The Department of Energy is making plans to encase 2,000 gallons of waste now held in Hanford’s underground tanks in concrete-like grout, part of a continuing demonstration project.
DOE recently released a fact sheet that indicated its interest in continuing the demonstration project and listing what it sees as the benefits of the project, called the test bed initiative.
The project is a departure from plans to turn radioactive and hazardous chemical waste into a stable glass form at the $17 billion vitrification plant under construction at the nuclear reservation.
But DOE still needs to get other parties on board.
The Washington Department of Ecology, a Hanford regulator, has sent DOE a list of questions about the project. The state would need to issue permits and approvals for some aspects of the demonstration project.
“Current core work at the Hanford Site is already being deferred and delayed due to a lack of funds,” said Maia Bellon, Ecology director, in the letter to DOE. “We are concerned about (Department of) Energy pursuing a new initiative that could divert even more funding away from existing priorities that are tied to consent decree deadlines.”
The project also faces a congressional hurdle.
Language included in the Senate’s fiscal 2019 Hanford budget recommends no money be spent on the test bed initiative.
The Senate budget language must be reconciled with the House budget language for the same year, which was bullish on the project. It directed $15 million be spent on the next phase of the demonstration.
The first phase of the demonstration project, grouting three gallons of the 56 million gallons of waste held in Hanford’s underground tanks, was successfully completed in December.
The waste was sent to nearby Perma-Fix Environmental Solutions in Richland to be encapsulated in concrete-like grout. It then was sent to a Waste Control Specialists disposal cell built for low-level government waste in Texas.
The initial phase of the project was believed to be the first time Hanford tank waste was sent off site for treatment and disposal.
The second phase of the project, treating 2,000 gallons of tank waste and sending it to the Texas repository, could be completed by September 2019, according to DOE.
The DOE fact sheet said the project, which will be used only for low-activity radioactive waste, has the potential for significant cost savings.
A Government Accountability Organization report released in May 2017 said that Waste Control Specialists, which would profit from the waste grouting initiative, has said that grouting waste would cost up to $16.5 billion less than expanding the planned Hanford vitrification plant.
The plant was never planned to be large enough to treat all of Hanford’s low-activity waste in a reasonable time frame.
About 90 percent of the tank waste is expected to be low-activity waste after the waste is separated into low-activity and high-level radioactive waste.
All high level waste is planned to be vitrified.
The grouting demonstration project could free up space in double-shell tanks, DOE said. The waste in 149 leak-prone, single-shell tanks is being emptied into 27 double-shell tanks, which are nearing capacity, until the waste can be treated for disposal.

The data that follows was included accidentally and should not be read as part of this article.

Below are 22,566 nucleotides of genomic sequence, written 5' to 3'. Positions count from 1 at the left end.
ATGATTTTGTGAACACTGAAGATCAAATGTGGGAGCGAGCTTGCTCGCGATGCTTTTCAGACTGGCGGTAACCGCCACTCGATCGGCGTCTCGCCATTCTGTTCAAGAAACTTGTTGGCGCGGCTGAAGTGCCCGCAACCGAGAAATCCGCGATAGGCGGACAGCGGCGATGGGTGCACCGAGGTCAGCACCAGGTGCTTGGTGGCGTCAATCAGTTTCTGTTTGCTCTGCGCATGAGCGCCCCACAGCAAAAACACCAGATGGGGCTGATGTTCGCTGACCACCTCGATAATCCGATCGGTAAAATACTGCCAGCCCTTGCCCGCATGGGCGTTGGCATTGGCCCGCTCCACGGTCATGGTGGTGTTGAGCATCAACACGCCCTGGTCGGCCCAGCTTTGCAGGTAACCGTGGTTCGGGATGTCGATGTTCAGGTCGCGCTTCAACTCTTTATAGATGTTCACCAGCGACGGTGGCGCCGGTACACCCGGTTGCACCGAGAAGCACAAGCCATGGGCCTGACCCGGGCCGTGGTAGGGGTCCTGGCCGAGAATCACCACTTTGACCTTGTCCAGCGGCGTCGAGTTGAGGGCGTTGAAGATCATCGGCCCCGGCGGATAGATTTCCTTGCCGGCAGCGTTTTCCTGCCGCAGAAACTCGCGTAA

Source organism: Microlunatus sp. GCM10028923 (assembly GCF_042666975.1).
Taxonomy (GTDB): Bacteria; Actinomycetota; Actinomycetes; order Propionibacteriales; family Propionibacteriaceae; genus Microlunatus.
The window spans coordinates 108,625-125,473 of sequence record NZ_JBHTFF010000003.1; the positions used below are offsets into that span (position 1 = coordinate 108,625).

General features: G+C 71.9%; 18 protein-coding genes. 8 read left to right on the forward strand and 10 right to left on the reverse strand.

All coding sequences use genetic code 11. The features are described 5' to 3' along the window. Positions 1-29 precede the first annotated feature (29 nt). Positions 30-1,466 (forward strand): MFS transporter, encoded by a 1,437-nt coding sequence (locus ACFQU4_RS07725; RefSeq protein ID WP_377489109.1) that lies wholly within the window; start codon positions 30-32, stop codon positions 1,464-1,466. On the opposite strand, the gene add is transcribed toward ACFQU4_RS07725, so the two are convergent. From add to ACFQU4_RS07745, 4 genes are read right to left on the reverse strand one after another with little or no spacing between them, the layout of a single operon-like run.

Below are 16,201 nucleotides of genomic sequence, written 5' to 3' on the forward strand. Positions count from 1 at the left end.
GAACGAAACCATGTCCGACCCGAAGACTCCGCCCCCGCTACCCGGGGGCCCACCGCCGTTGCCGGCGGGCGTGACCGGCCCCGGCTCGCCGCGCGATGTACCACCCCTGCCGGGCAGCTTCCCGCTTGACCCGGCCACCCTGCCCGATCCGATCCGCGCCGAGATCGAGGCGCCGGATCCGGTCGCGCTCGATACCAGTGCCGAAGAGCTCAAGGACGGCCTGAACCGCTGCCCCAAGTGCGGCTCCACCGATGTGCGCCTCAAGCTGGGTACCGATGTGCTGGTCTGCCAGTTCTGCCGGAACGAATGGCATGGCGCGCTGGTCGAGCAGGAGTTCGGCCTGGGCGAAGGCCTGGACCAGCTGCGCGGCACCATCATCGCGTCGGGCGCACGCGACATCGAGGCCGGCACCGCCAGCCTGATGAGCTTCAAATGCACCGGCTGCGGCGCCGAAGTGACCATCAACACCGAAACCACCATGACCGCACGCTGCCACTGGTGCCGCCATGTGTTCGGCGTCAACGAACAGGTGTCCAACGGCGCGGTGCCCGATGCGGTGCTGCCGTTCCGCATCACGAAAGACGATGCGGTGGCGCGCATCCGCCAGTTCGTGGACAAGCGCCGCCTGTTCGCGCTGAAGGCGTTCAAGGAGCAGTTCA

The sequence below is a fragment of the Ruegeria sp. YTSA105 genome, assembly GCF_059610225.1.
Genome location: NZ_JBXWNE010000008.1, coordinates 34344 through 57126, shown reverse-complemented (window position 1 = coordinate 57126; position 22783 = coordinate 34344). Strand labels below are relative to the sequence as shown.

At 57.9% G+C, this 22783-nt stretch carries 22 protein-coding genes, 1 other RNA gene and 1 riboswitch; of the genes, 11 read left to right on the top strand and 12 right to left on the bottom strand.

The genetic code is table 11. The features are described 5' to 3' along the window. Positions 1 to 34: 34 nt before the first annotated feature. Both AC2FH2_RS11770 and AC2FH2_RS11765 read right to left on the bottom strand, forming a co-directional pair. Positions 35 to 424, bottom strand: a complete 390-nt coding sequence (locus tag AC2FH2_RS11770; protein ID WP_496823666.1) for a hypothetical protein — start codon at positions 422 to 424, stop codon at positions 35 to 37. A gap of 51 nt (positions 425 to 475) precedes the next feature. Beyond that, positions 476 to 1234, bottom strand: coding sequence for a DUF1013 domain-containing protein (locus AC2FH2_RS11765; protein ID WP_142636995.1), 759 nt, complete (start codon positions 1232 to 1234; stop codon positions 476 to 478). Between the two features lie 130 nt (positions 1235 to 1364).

The state of Washington and the Hanford Advisory Board have advocated for more double-shell tanks to be built to provide more space for waste to be emptied from single-shell tanks. DOE has been opposed to building more storage tanks, saying it would rather spend money on treating waste.
The demonstration project also would show near-term progress by shipping tank waste out of Washington for commercial disposal, DOE said.
Construction on the Hanford vitrification plant started in 2002 with no tank waste expected to be treated at the plant until 2021 at the earliest.
The state will allow low-activity radioactive waste to be buried in a Hanford landfill if it is vitrified, but Hanford does not have a disposal facility permitted for tank waste that is grouted.
The disposal site in Texas, which has different geology than Washington, has been in operation only since 2013.
In June, Ecology’s director sent a letter to Anne White, the DOE assistant secretary for environmental management, saying it had concerns with the test bed initiative moving to the second phase, including what it would mean for consent degree deadlines.
The federal court-enforced consent decree sets the 2023 deadline for starting to treat low-activity waste at the vitrification plant, requires the vitrification plant to be also treating high-level waste and fully operating by 2036, and sets deadlines for emptying single-shell tanks.
Bellon asked for a complete cost estimate for the project — from collecting and preparing a low-activity waste stream for grouting, through the shipping the waste to Texas and disposing of it there.
She asked why DOE wants to pursue the test bed initiative now, rather than wait until the mid-2030s, when additional treatment capacity for low-activity waste is expected to be needed at the vitrification plant.
Other questions covered how waste would be transported to Perma-Fix in Richland for grouting and how the grouted waste would be transported to Texas.
Bellon also wants to know what oversight DOE will have of the Perma-Fix treatment process to make sure it meets standards set for the Texas repository and what DOE will do if the repository does not accept the grouted waste.